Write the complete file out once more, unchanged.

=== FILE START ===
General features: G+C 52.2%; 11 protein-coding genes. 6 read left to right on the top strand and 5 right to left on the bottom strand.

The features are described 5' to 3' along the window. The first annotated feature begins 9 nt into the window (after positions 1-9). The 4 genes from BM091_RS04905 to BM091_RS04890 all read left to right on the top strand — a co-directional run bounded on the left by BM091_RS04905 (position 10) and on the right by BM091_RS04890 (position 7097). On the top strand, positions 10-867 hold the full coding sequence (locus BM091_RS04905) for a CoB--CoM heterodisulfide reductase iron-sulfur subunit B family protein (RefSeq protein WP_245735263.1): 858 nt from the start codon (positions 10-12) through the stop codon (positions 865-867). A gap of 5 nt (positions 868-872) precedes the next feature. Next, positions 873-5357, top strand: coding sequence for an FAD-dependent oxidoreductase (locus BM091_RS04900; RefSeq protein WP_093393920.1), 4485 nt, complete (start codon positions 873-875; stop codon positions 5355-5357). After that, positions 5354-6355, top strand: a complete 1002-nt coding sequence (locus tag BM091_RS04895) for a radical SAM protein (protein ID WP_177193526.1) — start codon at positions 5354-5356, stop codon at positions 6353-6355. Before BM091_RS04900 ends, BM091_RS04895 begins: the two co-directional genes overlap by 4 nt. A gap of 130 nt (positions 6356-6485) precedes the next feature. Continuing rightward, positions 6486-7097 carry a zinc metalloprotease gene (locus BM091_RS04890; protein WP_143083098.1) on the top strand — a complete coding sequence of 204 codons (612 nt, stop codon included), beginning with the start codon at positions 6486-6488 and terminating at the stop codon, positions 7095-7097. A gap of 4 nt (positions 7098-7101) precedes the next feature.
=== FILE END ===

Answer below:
General features: G+C 52.2%; 11 protein-coding genes. 6 read left to right on the top strand and 5 right to left on the bottom strand.

The features are described 5' to 3' along the window. The first annotated feature begins 9 nt into the window (after positions 1-9). The 4 genes from BM091_RS04905 to BM091_RS04890 all read left to right on the top strand — a co-directional run bounded on the left by BM091_RS04905 (position 10) and on the right by BM091_RS04890 (position 7097). On the top strand, positions 10-867 hold the full coding sequence (locus BM091_RS04905) for a CoB--CoM heterodisulfide reductase iron-sulfur subunit B family protein (RefSeq protein WP_245735263.1): 858 nt from the start codon (positions 10-12) through the stop codon (positions 865-867). A gap of 5 nt (positions 868-872) precedes the next feature. Next, positions 873-5357, top strand: coding sequence for an FAD-dependent oxidoreductase (locus BM091_RS04900; RefSeq protein WP_093393920.1), 4485 nt, complete (start codon positions 873-875; stop codon positions 5355-5357). After that, positions 5354-6355, top strand: a complete 1002-nt coding sequence (locus tag BM091_RS04895) for a radical SAM protein (protein ID WP_177193526.1) — start codon at positions 5354-5356, stop codon at positions 6353-6355. Before BM091_RS04900 ends, BM091_RS04895 begins: the two co-directional genes overlap by 4 nt. A gap of 130 nt (positions 6356-6485) precedes the next feature. Continuing rightward, positions 6486-7097 carry a zinc metalloprotease gene (locus BM091_RS04890; protein WP_143083098.1) on the top strand — a complete coding sequence of 204 codons (612 nt, stop codon included), beginning with the start codon at positions 6486-6488 and terminating at the stop codon, positions 7095-7097. A gap of 4 nt (positions 7098-7101) precedes the next feature.